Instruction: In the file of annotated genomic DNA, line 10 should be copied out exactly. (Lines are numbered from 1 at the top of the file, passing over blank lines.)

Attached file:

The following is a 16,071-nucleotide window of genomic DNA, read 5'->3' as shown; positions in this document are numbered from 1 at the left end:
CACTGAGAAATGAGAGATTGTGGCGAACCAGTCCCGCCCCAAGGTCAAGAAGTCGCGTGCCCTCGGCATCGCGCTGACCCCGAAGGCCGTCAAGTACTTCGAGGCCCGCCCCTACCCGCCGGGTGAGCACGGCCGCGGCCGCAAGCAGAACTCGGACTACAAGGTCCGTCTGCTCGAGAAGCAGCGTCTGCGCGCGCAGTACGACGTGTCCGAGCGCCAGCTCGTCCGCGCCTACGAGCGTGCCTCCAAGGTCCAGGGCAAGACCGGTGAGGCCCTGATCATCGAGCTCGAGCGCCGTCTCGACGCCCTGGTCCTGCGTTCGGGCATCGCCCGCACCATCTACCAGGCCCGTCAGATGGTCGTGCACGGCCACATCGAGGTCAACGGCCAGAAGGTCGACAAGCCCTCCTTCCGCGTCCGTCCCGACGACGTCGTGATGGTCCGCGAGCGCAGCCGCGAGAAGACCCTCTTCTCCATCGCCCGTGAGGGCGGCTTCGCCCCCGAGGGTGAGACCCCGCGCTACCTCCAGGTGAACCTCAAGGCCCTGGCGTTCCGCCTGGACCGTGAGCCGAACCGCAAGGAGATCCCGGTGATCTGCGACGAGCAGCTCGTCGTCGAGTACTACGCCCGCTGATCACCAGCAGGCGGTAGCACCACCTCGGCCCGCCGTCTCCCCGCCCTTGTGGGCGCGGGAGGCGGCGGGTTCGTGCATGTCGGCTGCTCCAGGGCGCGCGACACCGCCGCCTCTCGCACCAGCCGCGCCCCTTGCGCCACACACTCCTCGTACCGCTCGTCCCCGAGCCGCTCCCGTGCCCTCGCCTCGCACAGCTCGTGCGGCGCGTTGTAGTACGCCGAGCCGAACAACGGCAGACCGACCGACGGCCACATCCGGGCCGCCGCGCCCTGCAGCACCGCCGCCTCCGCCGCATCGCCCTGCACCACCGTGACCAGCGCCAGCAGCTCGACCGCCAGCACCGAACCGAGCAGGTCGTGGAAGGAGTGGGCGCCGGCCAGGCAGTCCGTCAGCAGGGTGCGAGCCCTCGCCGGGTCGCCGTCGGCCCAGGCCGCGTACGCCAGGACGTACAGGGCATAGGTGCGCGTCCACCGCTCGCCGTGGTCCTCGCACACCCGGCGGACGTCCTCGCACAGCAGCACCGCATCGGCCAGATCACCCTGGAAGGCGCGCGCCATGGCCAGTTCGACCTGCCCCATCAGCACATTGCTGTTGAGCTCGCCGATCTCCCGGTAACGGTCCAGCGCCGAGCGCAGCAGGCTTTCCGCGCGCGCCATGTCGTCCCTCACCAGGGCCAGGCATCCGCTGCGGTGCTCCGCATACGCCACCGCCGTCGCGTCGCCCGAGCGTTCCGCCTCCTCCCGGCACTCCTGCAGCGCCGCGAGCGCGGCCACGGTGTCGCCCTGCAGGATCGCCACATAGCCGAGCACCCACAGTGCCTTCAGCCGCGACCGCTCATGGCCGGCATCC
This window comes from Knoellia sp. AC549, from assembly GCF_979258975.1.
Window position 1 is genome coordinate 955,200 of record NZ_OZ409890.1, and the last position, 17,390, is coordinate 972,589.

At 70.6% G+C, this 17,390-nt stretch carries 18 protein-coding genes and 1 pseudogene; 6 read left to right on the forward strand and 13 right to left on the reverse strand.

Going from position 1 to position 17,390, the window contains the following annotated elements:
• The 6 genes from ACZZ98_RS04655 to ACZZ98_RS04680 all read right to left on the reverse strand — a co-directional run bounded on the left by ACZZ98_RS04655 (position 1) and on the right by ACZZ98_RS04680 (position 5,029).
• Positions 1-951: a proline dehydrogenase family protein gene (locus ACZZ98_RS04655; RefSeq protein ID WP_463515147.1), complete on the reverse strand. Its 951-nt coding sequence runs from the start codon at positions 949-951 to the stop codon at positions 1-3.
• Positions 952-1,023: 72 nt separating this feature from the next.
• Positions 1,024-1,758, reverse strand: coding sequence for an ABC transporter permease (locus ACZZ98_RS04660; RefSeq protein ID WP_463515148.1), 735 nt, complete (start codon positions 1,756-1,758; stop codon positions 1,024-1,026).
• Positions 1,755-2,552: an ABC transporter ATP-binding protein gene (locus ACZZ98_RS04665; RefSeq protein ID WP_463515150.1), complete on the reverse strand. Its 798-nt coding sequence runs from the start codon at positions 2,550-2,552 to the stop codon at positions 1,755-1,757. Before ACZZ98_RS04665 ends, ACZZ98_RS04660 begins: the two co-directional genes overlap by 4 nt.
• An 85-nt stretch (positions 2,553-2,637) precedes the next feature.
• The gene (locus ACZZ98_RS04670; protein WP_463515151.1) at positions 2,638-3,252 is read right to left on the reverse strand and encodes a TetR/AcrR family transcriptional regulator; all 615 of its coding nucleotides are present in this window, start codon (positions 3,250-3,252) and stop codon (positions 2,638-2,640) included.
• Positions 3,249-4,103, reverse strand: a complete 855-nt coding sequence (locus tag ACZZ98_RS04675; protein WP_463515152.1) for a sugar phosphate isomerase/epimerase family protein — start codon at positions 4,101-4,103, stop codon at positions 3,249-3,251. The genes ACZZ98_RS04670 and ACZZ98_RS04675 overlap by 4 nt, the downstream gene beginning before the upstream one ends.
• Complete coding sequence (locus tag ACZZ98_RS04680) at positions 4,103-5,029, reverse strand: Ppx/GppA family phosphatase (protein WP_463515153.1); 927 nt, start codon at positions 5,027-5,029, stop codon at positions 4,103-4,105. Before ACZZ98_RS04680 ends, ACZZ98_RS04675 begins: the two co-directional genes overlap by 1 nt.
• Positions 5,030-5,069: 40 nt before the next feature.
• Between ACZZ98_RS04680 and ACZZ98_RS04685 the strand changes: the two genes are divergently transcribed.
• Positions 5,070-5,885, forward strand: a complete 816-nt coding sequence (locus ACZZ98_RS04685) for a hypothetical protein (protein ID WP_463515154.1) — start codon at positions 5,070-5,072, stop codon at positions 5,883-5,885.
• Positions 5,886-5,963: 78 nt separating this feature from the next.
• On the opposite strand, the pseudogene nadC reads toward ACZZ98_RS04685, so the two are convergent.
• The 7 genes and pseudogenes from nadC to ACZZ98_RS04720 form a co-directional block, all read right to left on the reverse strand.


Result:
• Positions 1,024-1,758, reverse strand: coding sequence for an ABC transporter permease (locus ACZZ98_RS04660; RefSeq protein ID WP_463515148.1), 735 nt, complete (start codon positions 1,756-1,758; stop codon positions 1,024-1,026).